Update: the teams have now confirmed the trade.
While neither team has officially announced the deal, the two hurdles involved in the trade sending A.J. Burnett to the Pirates and two prospects to the Yankees have now been cleared, according to CBS Sports’ Jon Heyman and ESPN’s Buster Olney.
Those two hurdles were Burnett’s physical, which he passed, and league approval of the deal because there was more than $1 million changing hands.
An announcement of the trade will probably come Monday. The Yankees are getting RHP Diego Moreno and outfielder Exicardo Cayones in return for Burnett and $20 million of the $33 million he’s owed over the next two years.
Burnett is set to pitch at or near the top of a Pirates rotation also set to include Jeff Karstens, James McDonald, Erik Bedard and Kevin Correia. The worst performer from the group will likely be shuffled off to the pen once Charlie Morton is ready to return from hip surgery.
The Yankees fell behind early to the Orioles on Sunday afternoon, a day after dropping both ends of Saturday’s doubleheader. Their game, as did every other game on Sunday with the exception of the Braves-Cardinals doubleheader, started at 3:05 or 3:10 EDT, a change Major League Baseball recently made to create fairness on the final day of the season.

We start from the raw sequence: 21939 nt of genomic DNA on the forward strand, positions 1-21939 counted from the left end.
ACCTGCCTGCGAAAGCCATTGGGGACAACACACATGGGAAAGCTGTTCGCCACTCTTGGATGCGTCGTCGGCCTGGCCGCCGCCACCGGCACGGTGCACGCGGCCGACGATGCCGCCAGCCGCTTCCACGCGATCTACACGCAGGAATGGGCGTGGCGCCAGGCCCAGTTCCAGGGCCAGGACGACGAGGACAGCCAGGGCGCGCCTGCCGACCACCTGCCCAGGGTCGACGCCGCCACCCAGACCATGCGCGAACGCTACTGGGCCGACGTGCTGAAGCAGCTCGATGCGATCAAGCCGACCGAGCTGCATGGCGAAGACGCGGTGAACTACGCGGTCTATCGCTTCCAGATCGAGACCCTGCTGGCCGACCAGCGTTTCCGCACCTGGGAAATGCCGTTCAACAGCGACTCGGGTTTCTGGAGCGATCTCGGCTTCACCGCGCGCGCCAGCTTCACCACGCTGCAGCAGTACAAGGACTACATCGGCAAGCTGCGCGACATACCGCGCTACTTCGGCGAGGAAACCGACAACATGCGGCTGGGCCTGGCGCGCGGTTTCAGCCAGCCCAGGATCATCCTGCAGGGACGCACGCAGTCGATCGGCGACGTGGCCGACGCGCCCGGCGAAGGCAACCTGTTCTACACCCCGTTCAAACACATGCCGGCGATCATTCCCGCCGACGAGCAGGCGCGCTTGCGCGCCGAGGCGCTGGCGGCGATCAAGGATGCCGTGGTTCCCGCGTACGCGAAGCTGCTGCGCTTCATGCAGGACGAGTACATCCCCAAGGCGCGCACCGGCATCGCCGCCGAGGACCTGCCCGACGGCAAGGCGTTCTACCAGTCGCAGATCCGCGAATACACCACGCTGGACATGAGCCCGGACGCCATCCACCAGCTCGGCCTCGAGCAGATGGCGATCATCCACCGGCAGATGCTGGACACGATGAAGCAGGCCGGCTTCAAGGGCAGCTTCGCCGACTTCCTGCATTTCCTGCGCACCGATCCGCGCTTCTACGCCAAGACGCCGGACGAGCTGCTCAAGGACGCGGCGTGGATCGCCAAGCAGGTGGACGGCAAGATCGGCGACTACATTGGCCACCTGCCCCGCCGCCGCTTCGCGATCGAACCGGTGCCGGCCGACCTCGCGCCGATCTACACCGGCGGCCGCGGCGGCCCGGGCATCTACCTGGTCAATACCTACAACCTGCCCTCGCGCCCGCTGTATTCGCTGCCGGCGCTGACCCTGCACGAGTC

Girardi is not a fan. Per the Associated Press:
It was cloudy at Camden Yards at 3:05 p.m., but late-afternoon games often make it difficult for batters to see pitches.
Girardi said, “Here’s the thing that bothers me: If it’s a sunny day you’re playing in shadows.”
He added, “If it’s the most important game of the year to get in, I don’t think that’s right.”
Understanding the idea is for every team to play at the same time, Girardi said, “Then play all night games.”
One wonders if MLB had scheduled Sunday’s slate of games for the night, if Girardi would have instead complained about batters losing fly balls in the stadium lights. Furthermore, both teams have to play in the same conditions.
Marlins outfielder Ichiro Suzuki was given an opportunity to play a new position in Sunday’s series finale against the Phillies. After the Phillies rallied to take a 6-2 lead in the seventh, the Marlins let Suzuki take the hill in the eighth. And, in news that surprises no one, he was impressive.
Though Suzuki gave up a run on two hits, he flashed a fastball that hit the mid-80’s and a breaking ball with some bite.
Suzuki, who turns 42 years old later this month, is 65 hits of 3,000 in his major league career. The Marlins are interested in bringing him back in 2016.